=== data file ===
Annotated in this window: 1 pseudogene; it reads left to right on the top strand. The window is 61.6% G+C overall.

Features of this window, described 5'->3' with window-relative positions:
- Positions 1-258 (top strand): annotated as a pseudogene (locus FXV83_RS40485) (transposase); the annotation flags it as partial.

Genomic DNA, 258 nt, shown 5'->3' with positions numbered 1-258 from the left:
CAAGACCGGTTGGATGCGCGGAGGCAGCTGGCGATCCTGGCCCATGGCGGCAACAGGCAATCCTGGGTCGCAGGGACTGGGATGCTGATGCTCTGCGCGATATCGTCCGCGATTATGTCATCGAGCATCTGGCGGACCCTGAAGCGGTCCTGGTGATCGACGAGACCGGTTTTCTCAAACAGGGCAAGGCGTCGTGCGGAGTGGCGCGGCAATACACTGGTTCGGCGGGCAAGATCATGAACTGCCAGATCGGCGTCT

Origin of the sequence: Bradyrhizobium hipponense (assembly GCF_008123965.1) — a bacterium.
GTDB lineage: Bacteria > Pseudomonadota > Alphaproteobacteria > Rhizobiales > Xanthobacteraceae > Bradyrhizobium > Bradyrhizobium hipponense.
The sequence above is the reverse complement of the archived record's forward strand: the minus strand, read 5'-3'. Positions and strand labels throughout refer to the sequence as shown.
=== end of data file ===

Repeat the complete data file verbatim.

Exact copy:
Annotated in this window: 1 pseudogene; it reads left to right on the top strand. The window is 61.6% G+C overall.

Features of this window, described 5'->3' with window-relative positions:
- Positions 1-258 (top strand): annotated as a pseudogene (locus FXV83_RS40485) (transposase); the annotation flags it as partial.

Genomic DNA, 258 nt, shown 5'->3' with positions numbered 1-258 from the left:
CAAGACCGGTTGGATGCGCGGAGGCAGCTGGCGATCCTGGCCCATGGCGGCAACAGGCAATCCTGGGTCGCAGGGACTGGGATGCTGATGCTCTGCGCGATATCGTCCGCGATTATGTCATCGAGCATCTGGCGGACCCTGAAGCGGTCCTGGTGATCGACGAGACCGGTTTTCTCAAACAGGGCAAGGCGTCGTGCGGAGTGGCGCGGCAATACACTGGTTCGGCGGGCAAGATCATGAACTGCCAGATCGGCGTCT

Origin of the sequence: Bradyrhizobium hipponense (assembly GCF_008123965.1) — a bacterium.
GTDB lineage: Bacteria > Pseudomonadota > Alphaproteobacteria > Rhizobiales > Xanthobacteraceae > Bradyrhizobium > Bradyrhizobium hipponense.
The sequence above is the reverse complement of the archived record's forward strand: the minus strand, read 5'-3'. Positions and strand labels throughout refer to the sequence as shown.